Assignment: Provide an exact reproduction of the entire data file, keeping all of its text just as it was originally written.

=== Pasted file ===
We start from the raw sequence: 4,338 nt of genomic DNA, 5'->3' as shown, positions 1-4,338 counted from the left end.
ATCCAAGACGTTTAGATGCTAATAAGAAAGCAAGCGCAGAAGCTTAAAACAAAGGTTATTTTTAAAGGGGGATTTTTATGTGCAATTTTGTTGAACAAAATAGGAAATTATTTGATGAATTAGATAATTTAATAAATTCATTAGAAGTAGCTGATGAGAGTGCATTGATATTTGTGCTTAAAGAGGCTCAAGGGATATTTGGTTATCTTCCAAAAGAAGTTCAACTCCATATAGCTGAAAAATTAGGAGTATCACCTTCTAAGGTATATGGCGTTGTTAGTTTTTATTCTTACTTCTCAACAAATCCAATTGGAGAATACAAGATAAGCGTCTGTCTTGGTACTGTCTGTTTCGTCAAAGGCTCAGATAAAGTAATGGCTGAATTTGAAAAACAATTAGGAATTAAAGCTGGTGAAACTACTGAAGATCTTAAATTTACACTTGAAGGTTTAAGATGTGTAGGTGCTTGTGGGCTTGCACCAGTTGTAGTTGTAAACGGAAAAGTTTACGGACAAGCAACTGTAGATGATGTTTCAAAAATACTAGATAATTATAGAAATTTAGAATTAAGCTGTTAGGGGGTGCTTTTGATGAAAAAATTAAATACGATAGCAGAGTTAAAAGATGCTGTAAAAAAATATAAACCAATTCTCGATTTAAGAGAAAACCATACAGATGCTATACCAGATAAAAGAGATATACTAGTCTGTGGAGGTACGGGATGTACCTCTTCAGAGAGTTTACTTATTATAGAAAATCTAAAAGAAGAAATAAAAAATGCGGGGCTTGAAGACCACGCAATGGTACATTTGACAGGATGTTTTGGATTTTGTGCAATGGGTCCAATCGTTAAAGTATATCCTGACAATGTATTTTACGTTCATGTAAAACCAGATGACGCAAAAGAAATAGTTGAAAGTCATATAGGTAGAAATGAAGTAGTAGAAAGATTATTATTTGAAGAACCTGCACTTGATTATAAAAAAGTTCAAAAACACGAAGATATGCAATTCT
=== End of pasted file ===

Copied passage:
We start from the raw sequence: 4,338 nt of genomic DNA, 5'->3' as shown, positions 1-4,338 counted from the left end.
ATCCAAGACGTTTAGATGCTAATAAGAAAGCAAGCGCAGAAGCTTAAAACAAAGGTTATTTTTAAAGGGGGATTTTTATGTGCAATTTTGTTGAACAAAATAGGAAATTATTTGATGAATTAGATAATTTAATAAATTCATTAGAAGTAGCTGATGAGAGTGCATTGATATTTGTGCTTAAAGAGGCTCAAGGGATATTTGGTTATCTTCCAAAAGAAGTTCAACTCCATATAGCTGAAAAATTAGGAGTATCACCTTCTAAGGTATATGGCGTTGTTAGTTTTTATTCTTACTTCTCAACAAATCCAATTGGAGAATACAAGATAAGCGTCTGTCTTGGTACTGTCTGTTTCGTCAAAGGCTCAGATAAAGTAATGGCTGAATTTGAAAAACAATTAGGAATTAAAGCTGGTGAAACTACTGAAGATCTTAAATTTACACTTGAAGGTTTAAGATGTGTAGGTGCTTGTGGGCTTGCACCAGTTGTAGTTGTAAACGGAAAAGTTTACGGACAAGCAACTGTAGATGATGTTTCAAAAATACTAGATAATTATAGAAATTTAGAATTAAGCTGTTAGGGGGTGCTTTTGATGAAAAAATTAAATACGATAGCAGAGTTAAAAGATGCTGTAAAAAAATATAAACCAATTCTCGATTTAAGAGAAAACCATACAGATGCTATACCAGATAAAAGAGATATACTAGTCTGTGGAGGTACGGGATGTACCTCTTCAGAGAGTTTACTTATTATAGAAAATCTAAAAGAAGAAATAAAAAATGCGGGGCTTGAAGACCACGCAATGGTACATTTGACAGGATGTTTTGGATTTTGTGCAATGGGTCCAATCGTTAAAGTATATCCTGACAATGTATTTTACGTTCATGTAAAACCAGATGACGCAAAAGAAATAGTTGAAAGTCATATAGGTAGAAATGAAGTAGTAGAAAGATTATTATTTGAAGAACCTGCACTTGATTATAAAAAAGTTCAAAAACACGAAGATATGCAATTCT